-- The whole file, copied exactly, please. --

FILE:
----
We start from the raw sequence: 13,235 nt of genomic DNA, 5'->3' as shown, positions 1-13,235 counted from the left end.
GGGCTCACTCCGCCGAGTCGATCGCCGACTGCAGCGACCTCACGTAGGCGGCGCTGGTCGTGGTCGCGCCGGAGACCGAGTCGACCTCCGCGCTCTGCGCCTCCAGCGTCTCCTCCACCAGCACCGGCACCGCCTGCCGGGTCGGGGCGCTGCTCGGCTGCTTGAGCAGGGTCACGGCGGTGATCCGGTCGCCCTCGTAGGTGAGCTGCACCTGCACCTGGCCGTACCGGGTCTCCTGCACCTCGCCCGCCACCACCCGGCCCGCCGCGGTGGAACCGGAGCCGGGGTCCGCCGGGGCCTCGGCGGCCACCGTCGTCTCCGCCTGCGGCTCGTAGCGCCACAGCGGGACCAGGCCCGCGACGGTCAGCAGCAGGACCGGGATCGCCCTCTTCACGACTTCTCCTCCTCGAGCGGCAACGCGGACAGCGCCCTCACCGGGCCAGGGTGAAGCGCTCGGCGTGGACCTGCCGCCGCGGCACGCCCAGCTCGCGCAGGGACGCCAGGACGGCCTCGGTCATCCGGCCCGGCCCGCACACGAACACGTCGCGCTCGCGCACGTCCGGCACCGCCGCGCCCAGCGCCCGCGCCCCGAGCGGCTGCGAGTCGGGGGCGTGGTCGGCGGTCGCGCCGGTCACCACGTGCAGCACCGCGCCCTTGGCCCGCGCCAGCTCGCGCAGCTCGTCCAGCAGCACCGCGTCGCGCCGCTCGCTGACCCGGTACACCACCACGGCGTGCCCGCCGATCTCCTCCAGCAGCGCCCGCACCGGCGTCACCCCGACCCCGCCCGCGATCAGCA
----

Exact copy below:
We start from the raw sequence: 13,235 nt of genomic DNA, 5'->3' as shown, positions 1-13,235 counted from the left end.
GGGCTCACTCCGCCGAGTCGATCGCCGACTGCAGCGACCTCACGTAGGCGGCGCTGGTCGTGGTCGCGCCGGAGACCGAGTCGACCTCCGCGCTCTGCGCCTCCAGCGTCTCCTCCACCAGCACCGGCACCGCCTGCCGGGTCGGGGCGCTGCTCGGCTGCTTGAGCAGGGTCACGGCGGTGATCCGGTCGCCCTCGTAGGTGAGCTGCACCTGCACCTGGCCGTACCGGGTCTCCTGCACCTCGCCCGCCACCACCCGGCCCGCCGCGGTGGAACCGGAGCCGGGGTCCGCCGGGGCCTCGGCGGCCACCGTCGTCTCCGCCTGCGGCTCGTAGCGCCACAGCGGGACCAGGCCCGCGACGGTCAGCAGCAGGACCGGGATCGCCCTCTTCACGACTTCTCCTCCTCGAGCGGCAACGCGGACAGCGCCCTCACCGGGCCAGGGTGAAGCGCTCGGCGTGGACCTGCCGCCGCGGCACGCCCAGCTCGCGCAGGGACGCCAGGACGGCCTCGGTCATCCGGCCCGGCCCGCACACGAACACGTCGCGCTCGCGCACGTCCGGCACCGCCGCGCCCAGCGCCCGCGCCCCGAGCGGCTGCGAGTCGGGGGCGTGGTCGGCGGTCGCGCCGGTCACCACGTGCAGCACCGCGCCCTTGGCCCGCGCCAGCTCGCGCAGCTCGTCCAGCAGCACCGCGTCGCGCCGCTCGCTGACCCGGTACACCACCACGGCGTGCCCGCCGATCTCCTCCAGCAGCGCCCGCACCGGCGTCACCCCGACCCCGCCCGCGATCAGCA